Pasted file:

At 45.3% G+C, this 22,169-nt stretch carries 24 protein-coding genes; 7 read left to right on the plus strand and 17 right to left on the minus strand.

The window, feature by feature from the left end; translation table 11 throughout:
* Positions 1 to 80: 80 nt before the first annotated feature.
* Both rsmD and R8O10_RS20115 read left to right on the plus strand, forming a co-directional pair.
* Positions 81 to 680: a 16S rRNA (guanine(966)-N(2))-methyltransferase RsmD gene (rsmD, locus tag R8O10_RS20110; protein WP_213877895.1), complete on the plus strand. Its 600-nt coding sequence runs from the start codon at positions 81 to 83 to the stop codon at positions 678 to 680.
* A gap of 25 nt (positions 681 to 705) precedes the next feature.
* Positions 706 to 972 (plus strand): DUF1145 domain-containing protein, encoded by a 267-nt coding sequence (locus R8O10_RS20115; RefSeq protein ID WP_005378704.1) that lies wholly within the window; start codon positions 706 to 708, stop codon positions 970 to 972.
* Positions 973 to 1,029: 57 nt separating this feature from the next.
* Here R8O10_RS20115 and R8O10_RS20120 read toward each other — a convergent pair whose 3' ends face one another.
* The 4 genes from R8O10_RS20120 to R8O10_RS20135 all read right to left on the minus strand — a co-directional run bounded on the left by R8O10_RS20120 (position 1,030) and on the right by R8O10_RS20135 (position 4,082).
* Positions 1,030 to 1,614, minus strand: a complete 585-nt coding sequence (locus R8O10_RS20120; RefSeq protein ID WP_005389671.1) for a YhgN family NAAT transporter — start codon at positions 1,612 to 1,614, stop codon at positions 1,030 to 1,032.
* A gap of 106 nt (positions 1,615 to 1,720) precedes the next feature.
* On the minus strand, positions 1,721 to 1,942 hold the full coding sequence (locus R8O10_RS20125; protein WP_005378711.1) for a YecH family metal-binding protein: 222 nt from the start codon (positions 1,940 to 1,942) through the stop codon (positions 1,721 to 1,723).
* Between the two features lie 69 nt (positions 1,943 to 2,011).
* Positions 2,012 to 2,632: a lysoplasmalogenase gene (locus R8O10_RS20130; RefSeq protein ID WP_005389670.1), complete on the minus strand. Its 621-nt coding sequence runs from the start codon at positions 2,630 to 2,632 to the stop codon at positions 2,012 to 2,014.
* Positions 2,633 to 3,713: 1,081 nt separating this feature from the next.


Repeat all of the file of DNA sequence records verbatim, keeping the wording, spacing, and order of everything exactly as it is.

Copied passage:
At 45.3% G+C, this 22,169-nt stretch carries 24 protein-coding genes; 7 read left to right on the plus strand and 17 right to left on the minus strand.

The window, feature by feature from the left end; translation table 11 throughout:
* Positions 1 to 80: 80 nt before the first annotated feature.
* Both rsmD and R8O10_RS20115 read left to right on the plus strand, forming a co-directional pair.
* Positions 81 to 680: a 16S rRNA (guanine(966)-N(2))-methyltransferase RsmD gene (rsmD, locus tag R8O10_RS20110; protein WP_213877895.1), complete on the plus strand. Its 600-nt coding sequence runs from the start codon at positions 81 to 83 to the stop codon at positions 678 to 680.
* A gap of 25 nt (positions 681 to 705) precedes the next feature.
* Positions 706 to 972 (plus strand): DUF1145 domain-containing protein, encoded by a 267-nt coding sequence (locus R8O10_RS20115; RefSeq protein ID WP_005378704.1) that lies wholly within the window; start codon positions 706 to 708, stop codon positions 970 to 972.
* Positions 973 to 1,029: 57 nt separating this feature from the next.
* Here R8O10_RS20115 and R8O10_RS20120 read toward each other — a convergent pair whose 3' ends face one another.
* The 4 genes from R8O10_RS20120 to R8O10_RS20135 all read right to left on the minus strand — a co-directional run bounded on the left by R8O10_RS20120 (position 1,030) and on the right by R8O10_RS20135 (position 4,082).
* Positions 1,030 to 1,614, minus strand: a complete 585-nt coding sequence (locus R8O10_RS20120; RefSeq protein ID WP_005389671.1) for a YhgN family NAAT transporter — start codon at positions 1,612 to 1,614, stop codon at positions 1,030 to 1,032.
* A gap of 106 nt (positions 1,615 to 1,720) precedes the next feature.
* On the minus strand, positions 1,721 to 1,942 hold the full coding sequence (locus R8O10_RS20125; protein WP_005378711.1) for a YecH family metal-binding protein: 222 nt from the start codon (positions 1,940 to 1,942) through the stop codon (positions 1,721 to 1,723).
* Between the two features lie 69 nt (positions 1,943 to 2,011).
* Positions 2,012 to 2,632: a lysoplasmalogenase gene (locus R8O10_RS20130; RefSeq protein ID WP_005389670.1), complete on the minus strand. Its 621-nt coding sequence runs from the start codon at positions 2,630 to 2,632 to the stop codon at positions 2,012 to 2,014.
* Positions 2,633 to 3,713: 1,081 nt separating this feature from the next.